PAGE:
Ike damage ‘worse than Katrina’

Nearly 30,000 still in shelters as officials work to improve immediate aid distribution and plan long-term response

BY PJ HELLER | GALVESTON, Texas | September 17, 2008



"In some ways, Hurricane Ike may be worse than Katrina"

—Jerry Klassen, Mennonite Disaster Service


Residents got the first glimpse Tuesday of what was left of their homes here after Hurricane Ike decimated parts of the Texas coast. Elsewhere, nearly 30,000 evacuees remained in shelters amid reports of supplies, including food, water, ice and tarps to cover damaged roofs, being slow to arrive.

Government officials also announced that it could be weeks before residents are allowed to return to their homes. Power was slowly being restored, but electricity to an estimated 550,000 to 1.1 million CenterPoint Energy customers was not expected to be back on until Tuesday.

"Houston . . . remains partly powered but severely crippled," noted Harvey Howell, a national response team member with Presbyterian Disaster Assistance (PDA) and president of the San Antonio Voluntary Organizations Active in Disaster. "Response will extend for weeks."

Howell reported that infrastructure damage in at least four counties — Galveston, Chambers, Jefferson and Orange — was extensive.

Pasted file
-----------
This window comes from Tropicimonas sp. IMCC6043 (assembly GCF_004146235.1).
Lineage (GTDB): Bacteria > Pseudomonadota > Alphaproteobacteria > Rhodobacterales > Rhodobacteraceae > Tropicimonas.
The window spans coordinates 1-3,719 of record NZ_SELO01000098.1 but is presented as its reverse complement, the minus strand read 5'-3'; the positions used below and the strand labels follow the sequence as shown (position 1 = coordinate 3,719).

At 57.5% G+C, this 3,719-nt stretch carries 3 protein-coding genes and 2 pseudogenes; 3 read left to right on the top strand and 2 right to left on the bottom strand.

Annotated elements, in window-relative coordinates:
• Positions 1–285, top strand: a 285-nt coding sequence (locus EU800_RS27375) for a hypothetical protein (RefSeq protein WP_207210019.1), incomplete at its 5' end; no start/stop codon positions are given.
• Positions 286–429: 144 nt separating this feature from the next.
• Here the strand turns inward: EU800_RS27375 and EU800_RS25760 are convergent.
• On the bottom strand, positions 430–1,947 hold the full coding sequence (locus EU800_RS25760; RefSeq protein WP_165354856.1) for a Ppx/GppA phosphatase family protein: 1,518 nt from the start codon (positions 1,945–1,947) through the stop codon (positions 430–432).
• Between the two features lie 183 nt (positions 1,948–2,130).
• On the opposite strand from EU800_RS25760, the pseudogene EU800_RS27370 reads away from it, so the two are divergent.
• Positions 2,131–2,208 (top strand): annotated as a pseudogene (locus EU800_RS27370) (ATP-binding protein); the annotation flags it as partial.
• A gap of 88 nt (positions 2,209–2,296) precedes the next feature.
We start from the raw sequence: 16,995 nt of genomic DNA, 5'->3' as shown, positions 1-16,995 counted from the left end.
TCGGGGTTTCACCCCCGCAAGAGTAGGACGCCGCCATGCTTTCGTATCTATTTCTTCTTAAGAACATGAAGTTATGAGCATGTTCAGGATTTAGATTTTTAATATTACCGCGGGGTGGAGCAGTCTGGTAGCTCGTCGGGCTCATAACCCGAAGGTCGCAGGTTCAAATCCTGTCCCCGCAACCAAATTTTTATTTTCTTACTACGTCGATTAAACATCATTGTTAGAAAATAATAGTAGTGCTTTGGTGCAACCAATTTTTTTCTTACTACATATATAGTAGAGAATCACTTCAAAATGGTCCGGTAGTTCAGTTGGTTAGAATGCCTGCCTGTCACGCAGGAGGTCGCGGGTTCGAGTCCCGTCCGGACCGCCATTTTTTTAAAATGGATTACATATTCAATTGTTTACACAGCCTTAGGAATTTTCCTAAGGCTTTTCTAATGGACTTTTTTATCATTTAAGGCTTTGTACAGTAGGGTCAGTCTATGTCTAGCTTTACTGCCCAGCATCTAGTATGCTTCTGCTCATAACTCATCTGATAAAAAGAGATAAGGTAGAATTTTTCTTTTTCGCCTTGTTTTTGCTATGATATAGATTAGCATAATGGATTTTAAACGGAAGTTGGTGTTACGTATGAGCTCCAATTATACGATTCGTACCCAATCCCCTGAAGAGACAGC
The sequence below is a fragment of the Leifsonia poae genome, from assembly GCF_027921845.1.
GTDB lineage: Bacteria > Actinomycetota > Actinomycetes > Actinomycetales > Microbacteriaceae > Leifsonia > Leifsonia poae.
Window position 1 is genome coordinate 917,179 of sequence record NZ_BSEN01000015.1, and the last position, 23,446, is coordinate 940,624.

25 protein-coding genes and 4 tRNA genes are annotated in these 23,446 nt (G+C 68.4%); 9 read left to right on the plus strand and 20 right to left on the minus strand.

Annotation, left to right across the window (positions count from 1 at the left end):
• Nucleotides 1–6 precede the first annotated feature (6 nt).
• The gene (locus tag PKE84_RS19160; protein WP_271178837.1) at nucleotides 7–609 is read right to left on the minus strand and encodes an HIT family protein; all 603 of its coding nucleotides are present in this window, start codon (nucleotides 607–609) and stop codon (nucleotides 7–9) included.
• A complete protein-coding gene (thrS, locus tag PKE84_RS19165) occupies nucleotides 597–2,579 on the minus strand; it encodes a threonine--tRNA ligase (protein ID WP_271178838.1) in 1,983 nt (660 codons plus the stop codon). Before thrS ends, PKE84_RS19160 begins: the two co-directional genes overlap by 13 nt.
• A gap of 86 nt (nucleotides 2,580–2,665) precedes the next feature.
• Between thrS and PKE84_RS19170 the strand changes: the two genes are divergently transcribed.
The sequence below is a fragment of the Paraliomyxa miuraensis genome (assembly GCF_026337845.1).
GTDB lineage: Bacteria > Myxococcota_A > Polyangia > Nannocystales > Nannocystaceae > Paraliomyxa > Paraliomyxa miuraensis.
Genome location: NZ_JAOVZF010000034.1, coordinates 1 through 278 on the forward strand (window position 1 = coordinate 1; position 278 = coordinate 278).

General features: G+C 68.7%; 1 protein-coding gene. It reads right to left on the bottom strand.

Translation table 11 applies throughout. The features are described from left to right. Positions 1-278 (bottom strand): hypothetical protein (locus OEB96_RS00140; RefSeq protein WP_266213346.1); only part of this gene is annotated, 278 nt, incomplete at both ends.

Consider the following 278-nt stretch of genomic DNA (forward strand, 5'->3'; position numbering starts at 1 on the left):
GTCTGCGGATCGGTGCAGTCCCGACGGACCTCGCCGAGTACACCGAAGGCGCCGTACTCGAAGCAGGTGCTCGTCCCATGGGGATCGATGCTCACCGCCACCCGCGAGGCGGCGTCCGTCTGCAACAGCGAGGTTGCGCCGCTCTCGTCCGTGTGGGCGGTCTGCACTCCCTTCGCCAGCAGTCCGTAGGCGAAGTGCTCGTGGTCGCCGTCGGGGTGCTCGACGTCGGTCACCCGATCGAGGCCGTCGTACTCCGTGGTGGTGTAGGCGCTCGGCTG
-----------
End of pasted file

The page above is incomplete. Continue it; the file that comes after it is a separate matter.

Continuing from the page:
"An extended sheltering operation is forecast," he said.

"In some ways, Hurricane Ike may be worse than Katrina,” noted Jerry Klassen, disaster response coordinator for Mennonite Disaster Service (MDS), referring to the huge swath of destruction Ike caused when it crashed ashore Sept. 13 as a Category 2 storm.

More than 270 shelters remained opened throughout the region and the Federal Emergency Management Agency announced a transitional sheltering initiative that would allow eligible evacuees to stay in hotels or motels until they were able to return home. That program will run until Oct. 14 and could be extended, officials said.

Howell said volunteers were urgently needed to assist at both evacuee and pet shelters. However, people wanting to help in recovery operations were being urged to stay away.

Mennonite Disaster Services plans to send in generators, chainsaws and work crews from Arkansas and Missouri to help with the initial relief effort. They will be housed in Newton and Jasper, two neighboring communities northeast of Houston near the Louisiana border where the Mennonites already have project sites committed to the rebuilding from hurricanes Rita and Katrina.

Mennonite churches in these affected areas will also be helping those evacuated from Ike. “We have released funds to assist evacuees,” said Brian Pipkin, the communications coordinator for Mennonite Disaster Services.

Christian Reformed World Relief Committee (CRWRC) is also redeploying volunteers who have been working on long-term rebuilding from Hurricane Rita in 2005 along the Texas coastline. As Ike approached, crews from CRWRC pulled back equipment from sites in Port Arthur and Lake Charles, Louisiana. But now those same crews will be helping with their equipment to bring relief from Ike.

“We’ll be helping with that clean-up,” said Bill Adams, director of disaster relief for CRWRC.